Retired RCMP officer has bone (marrow) to pick


Jeffrey Lott smiles for the camera in Cologne, Germany. Photo: Jeffrey Lott.
Jeffrey Lott (BSc ‘73) joined the RCMP right after graduating from UBC Science, and spent almost 40 years in the force. The former Nanaimo RCMP Superintendent is now retired, but his sense of duty and service still pulls him into critical missions that can take him around the world. Lott is a stem cell and bone marrow courier, and his work has been honored with the Governor General’s Sovereign’s Medal for Volunteers. 
  • Jeffrey Lott
  • BSc ‘73

How did you become involved with the Bruce Denniston Bone Marrow Society?

Bruce was an RCMP Constable and my friend. In 1987, he was diagnosed with leukemia and needed a bone marrow transplant, but no one in his family was a compatible donor. Back then, there wasn’t a sturdy Canadian registry, we had to use word of mouth. Many members of the force volunteered to have their blood taken hoping for a match, but it was too late for Bruce and he passed away. The Bruce Denniston Bone Marrow Society was formed after that. It helps the registry find matches as quickly as possible.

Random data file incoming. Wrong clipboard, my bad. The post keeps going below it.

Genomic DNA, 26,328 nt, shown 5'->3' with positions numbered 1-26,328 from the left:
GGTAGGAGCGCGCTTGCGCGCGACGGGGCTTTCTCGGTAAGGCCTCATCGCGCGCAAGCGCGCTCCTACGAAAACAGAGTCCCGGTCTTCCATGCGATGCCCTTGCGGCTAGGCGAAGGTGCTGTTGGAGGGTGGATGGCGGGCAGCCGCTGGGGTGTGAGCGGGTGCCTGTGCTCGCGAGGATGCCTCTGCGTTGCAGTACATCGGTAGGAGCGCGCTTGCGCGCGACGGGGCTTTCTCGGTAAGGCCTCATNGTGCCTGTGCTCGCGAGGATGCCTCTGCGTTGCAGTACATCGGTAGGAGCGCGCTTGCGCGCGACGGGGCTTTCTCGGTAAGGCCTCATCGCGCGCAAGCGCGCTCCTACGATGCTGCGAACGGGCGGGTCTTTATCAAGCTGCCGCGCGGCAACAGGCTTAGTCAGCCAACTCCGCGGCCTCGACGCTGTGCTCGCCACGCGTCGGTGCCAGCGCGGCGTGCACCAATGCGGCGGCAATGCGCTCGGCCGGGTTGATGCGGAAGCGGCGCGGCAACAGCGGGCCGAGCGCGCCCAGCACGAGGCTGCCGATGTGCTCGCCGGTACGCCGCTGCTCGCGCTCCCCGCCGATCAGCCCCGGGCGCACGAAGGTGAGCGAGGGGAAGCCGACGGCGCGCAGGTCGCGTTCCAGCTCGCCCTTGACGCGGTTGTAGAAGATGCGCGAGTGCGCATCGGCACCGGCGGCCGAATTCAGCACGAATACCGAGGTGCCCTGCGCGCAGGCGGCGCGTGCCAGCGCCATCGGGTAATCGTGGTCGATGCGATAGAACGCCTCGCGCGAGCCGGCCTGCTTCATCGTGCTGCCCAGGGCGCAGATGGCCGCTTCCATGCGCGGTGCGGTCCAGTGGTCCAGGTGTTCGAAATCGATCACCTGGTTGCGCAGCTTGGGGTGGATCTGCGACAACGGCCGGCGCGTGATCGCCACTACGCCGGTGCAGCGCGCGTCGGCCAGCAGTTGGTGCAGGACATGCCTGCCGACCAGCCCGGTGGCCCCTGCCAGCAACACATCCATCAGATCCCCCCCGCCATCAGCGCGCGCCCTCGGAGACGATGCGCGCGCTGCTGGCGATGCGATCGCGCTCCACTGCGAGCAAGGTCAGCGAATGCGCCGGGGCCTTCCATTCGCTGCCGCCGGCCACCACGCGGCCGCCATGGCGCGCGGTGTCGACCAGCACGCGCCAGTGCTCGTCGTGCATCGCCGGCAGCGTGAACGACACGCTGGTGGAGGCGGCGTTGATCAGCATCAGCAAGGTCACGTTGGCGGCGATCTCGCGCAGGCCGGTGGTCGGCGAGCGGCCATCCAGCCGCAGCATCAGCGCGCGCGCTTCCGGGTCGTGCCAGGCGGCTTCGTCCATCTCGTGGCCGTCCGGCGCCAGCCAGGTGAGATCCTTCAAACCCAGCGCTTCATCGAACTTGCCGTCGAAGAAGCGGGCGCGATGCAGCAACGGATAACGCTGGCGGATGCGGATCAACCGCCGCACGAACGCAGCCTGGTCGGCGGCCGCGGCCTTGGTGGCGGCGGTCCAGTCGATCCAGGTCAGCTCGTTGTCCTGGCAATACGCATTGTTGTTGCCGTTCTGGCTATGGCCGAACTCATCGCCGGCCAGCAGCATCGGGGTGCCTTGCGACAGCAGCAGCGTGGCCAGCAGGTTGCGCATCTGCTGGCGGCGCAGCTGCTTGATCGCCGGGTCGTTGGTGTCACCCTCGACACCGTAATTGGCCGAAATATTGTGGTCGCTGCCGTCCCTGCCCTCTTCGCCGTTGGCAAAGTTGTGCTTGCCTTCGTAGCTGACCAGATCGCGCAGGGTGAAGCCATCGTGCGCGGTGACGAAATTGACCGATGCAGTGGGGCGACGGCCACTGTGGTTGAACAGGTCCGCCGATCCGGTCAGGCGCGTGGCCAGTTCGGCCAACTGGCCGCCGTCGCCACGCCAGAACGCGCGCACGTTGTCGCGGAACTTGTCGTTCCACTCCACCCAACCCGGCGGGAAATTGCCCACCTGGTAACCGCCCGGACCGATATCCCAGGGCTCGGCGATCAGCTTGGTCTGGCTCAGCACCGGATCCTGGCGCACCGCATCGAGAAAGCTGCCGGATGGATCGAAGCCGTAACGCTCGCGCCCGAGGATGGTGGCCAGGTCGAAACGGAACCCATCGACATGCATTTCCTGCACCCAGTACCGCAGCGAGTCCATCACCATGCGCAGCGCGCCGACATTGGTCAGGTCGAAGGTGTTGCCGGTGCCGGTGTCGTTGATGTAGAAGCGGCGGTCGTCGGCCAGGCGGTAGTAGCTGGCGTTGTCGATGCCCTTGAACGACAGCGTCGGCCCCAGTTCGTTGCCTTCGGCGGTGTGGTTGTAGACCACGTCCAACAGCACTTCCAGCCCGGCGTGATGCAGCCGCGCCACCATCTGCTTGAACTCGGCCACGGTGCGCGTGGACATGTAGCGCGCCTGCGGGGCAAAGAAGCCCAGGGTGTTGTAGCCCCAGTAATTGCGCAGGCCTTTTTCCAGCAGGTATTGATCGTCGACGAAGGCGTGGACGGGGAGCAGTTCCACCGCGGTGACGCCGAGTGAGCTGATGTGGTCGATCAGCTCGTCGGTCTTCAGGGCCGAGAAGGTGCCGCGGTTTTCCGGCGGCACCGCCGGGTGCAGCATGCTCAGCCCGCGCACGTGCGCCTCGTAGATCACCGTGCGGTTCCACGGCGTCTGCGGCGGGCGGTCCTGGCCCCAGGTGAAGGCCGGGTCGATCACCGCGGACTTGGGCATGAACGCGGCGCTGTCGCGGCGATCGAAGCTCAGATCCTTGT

How did you become a courier for them?

The courier system started over five years ago. The society has always had strong connections to the RCMP, so in the beginning it was only police officers who served. Now there are 15 of us, the majority of the couriers are either retired RCMP officers or retired medical practitioners from the bone marrow transplant unit. We transport stem cells and bone marrow, which is used by doctors at Vancouver General Hospital and BC Children’s Hospital.

How many trips do you make?

Each courier gets about six to eight trips a year. They try to find matches locally, but if that doesn’t work, they look at the international registry. If there’s a match, arrangements are made to collect the material. I’m usually given two weeks’ notice. We get a cooler and a set of instructions and off we go. We have 72 hours to get back to Vancouver from the moment the material is harvested, so I don’t go anywhere without my cooler.

Is this because the tissue would degrade otherwise?

Yes. The cooler keeps the tissue at the right temperature. You can’t pass it through X-rays, either. And you can’t be delayed. If there’s a problem with your flight, you need to figure out a way to get back quickly. It’s not glamorous, but it’s important. Patients need these transplants.

Learn more about the Canadian Blood Services Stem Cell Registry.